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I've faced a question in my homework, I was able to solve it but not as desired.

Question: Given the language $L=\{0^n1^{n+1}\ |\ \exists k\in \mathbb{N} :\ 4n+2=6k \}$, Prove that it's a CFL (Note: it can be solved without using CFG or PDA).

My Answer: I provided the CFG: $$S\rightarrow 0T11\\T\rightarrow 000T111\ |\ \varepsilon$$

Explanation: The reason I did this that as I see the language consists of the words $(011,000011111,000000011111111,\dots)$ meaning that $(\#_0\ mod\ 3=1 \ and\ \#_1=\#_0+1)$.

I think my solution is true but still, I'm curious how can I solve it without using CFG or CFL, I tend to think that it can be done by using closure properties of CFLs along with pre-learned CFLs.

Note: I've learned that the below language is CFL: $$\{0^n1^n\ :\ n\in \mathbb{N} \}$$ I don't know if it really helps.

If anyone can provide a solution even though using CFLs that he isn't sure I learned or not, I'll be thankful.

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The data given in your question are perfectly enough to construct the required solution.

The main observation is that we must start from the known CFL-s and use the closures to obtain the given $L$. So, we start from $\{0^n 1^n\,|\,n\in\mathbb{N}\}$ with no restriction on $n$. Then we use the intersection with a regular language, that can be easily constructed by you given your observation on the constraint $4n + 2 = 6k$. And finally, we concatenate the result with the other regular language (which is also, of course, CFL), namely, $\{1\}$. As a result, we obtain your language $L$. QED

The opposite direction does not work, though. If we take the language $L$ and concatenate it with the language, i.e. $1^*$, we will obtain the regular language, but that proves nothing about the initial language $L$. The simple example is the language $L' = \{ww\,|\,w\in\{a,b\}^+\}$ concatenated with $L''=\{a,b\}^*$ on both sides. Every word in the alphabet $\{a,b\}$ of length no less than 4 contains a square subword (a subword of the form $ww$), thus the language $L'' L' L''$ is regular. But the initial language $L'$ is not even context-free.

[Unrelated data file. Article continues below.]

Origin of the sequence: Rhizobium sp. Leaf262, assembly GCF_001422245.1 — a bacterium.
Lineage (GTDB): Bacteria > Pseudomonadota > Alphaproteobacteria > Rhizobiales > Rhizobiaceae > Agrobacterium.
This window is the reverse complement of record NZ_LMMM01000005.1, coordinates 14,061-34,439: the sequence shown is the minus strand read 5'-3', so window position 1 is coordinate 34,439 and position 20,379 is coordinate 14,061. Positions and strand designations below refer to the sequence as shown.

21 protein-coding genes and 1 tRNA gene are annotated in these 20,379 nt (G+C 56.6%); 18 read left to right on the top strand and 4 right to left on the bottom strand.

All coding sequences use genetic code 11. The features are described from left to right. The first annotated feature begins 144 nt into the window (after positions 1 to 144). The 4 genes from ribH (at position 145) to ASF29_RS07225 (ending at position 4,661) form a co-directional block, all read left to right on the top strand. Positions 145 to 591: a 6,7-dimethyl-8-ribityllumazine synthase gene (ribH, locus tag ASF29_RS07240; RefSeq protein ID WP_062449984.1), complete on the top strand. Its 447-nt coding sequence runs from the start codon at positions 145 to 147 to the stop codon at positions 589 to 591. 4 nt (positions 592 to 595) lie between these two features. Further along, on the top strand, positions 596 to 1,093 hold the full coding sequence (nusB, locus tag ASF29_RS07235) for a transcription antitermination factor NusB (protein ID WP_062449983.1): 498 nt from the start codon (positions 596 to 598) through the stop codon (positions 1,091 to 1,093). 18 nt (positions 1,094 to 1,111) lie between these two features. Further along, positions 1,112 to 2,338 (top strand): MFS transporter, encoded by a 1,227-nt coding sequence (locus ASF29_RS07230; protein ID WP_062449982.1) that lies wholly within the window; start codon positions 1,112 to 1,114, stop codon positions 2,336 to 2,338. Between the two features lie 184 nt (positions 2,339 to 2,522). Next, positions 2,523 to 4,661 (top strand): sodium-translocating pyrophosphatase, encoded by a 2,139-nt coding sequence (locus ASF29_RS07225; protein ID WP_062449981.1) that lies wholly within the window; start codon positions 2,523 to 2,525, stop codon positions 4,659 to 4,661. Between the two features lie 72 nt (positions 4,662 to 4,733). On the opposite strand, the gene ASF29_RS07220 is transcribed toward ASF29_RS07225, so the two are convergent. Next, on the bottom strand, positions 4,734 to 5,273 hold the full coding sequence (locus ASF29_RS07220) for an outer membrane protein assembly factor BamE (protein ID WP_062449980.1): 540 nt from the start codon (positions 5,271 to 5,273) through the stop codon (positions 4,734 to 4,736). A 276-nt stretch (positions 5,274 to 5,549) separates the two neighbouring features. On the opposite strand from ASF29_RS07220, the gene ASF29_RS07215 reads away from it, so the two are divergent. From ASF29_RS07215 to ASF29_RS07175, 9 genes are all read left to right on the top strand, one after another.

Thus, the reasoning works in the direction "given a known CFL, construct the target language using closures", not vice versa.

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  • $\begingroup$ I understood the solution but still, I couldn't figure out what is the regular language that we have to make an intersection with $\{0^n1^n\ |\ n\in \mathbb{N} \}$. $\endgroup$
    – Mohamad S.
    Mar 26, 2022 at 14:06
  • $\begingroup$ Nathaniel gave you a hint. Besides, you almost had the right construction of the language in your language description preceding the context-free grammar you constructed. $\endgroup$
    – Tonita
    Mar 26, 2022 at 15:59
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The language $L_1 = \{0^n1u\mid \exists k: 4n+2=6k, u\in \{0,1\}^*\}$ is regular. There exists a DFA with 4 states recognizing it (proof left to you).

As you have stated, the language $L_2 = \{0^n1^n\mid n\geqslant 0\}$ is CFL.

Then $L = L_1\cap L_2\{1\}$ is an intersection of a regular language and a CFL, hence is CFL.

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  • $\begingroup$ First of all thanks a lot. Also, I wonder how $L_1$ can be built with DFA of 4 states, I think it's not true or you meant NFA. The minimum DFA that I figured out consists of 5 states and I constructed also NFA of 4 states. Here is a picture for them: ibb.co/7pLzXXV $\endgroup$
    – Mohamad S.
    Mar 26, 2022 at 17:24
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    $\begingroup$ The trap state is assumed as default (and not counted as a "true" state) in some DFA interpretations. $\endgroup$
    – Tonita
    Mar 26, 2022 at 17:25
  • $\begingroup$ @Tonita ah ok thanks. $\endgroup$
    – Mohamad S.
    Mar 26, 2022 at 17:29

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